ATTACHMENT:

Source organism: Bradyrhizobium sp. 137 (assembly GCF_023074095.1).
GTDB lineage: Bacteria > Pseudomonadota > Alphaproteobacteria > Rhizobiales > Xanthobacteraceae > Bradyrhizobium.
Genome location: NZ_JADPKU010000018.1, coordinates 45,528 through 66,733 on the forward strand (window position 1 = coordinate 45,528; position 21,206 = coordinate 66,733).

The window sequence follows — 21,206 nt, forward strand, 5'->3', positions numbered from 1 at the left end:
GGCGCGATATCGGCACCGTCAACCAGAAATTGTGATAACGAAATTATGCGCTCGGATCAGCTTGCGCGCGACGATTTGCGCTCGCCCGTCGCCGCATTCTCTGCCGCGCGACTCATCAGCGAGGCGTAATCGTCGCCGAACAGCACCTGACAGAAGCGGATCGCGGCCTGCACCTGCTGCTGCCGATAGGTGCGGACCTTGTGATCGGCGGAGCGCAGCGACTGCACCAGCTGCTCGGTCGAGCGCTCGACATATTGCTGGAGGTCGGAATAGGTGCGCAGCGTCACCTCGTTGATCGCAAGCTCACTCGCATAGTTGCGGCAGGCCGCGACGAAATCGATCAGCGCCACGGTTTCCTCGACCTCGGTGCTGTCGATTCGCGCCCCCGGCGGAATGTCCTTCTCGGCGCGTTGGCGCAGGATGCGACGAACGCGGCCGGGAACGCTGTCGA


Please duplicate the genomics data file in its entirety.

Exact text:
Source organism: Bradyrhizobium sp. 137 (assembly GCF_023074095.1).
GTDB lineage: Bacteria > Pseudomonadota > Alphaproteobacteria > Rhizobiales > Xanthobacteraceae > Bradyrhizobium.
Genome location: NZ_JADPKU010000018.1, coordinates 45,528 through 66,733 on the forward strand (window position 1 = coordinate 45,528; position 21,206 = coordinate 66,733).

The window sequence follows — 21,206 nt, forward strand, 5'->3', positions numbered from 1 at the left end:
GGCGCGATATCGGCACCGTCAACCAGAAATTGTGATAACGAAATTATGCGCTCGGATCAGCTTGCGCGCGACGATTTGCGCTCGCCCGTCGCCGCATTCTCTGCCGCGCGACTCATCAGCGAGGCGTAATCGTCGCCGAACAGCACCTGACAGAAGCGGATCGCGGCCTGCACCTGCTGCTGCCGATAGGTGCGGACCTTGTGATCGGCGGAGCGCAGCGACTGCACCAGCTGCTCGGTCGAGCGCTCGACATATTGCTGGAGGTCGGAATAGGTGCGCAGCGTCACCTCGTTGATCGCAAGCTCACTCGCATAGTTGCGGCAGGCCGCGACGAAATCGATCAGCGCCACGGTTTCCTCGACCTCGGTGCTGTCGATTCGCGCCCCCGGCGGAATGTCCTTCTCGGCGCGTTGGCGCAGGATGCGACGAACGCGGCCGGGAACGCTGTCGA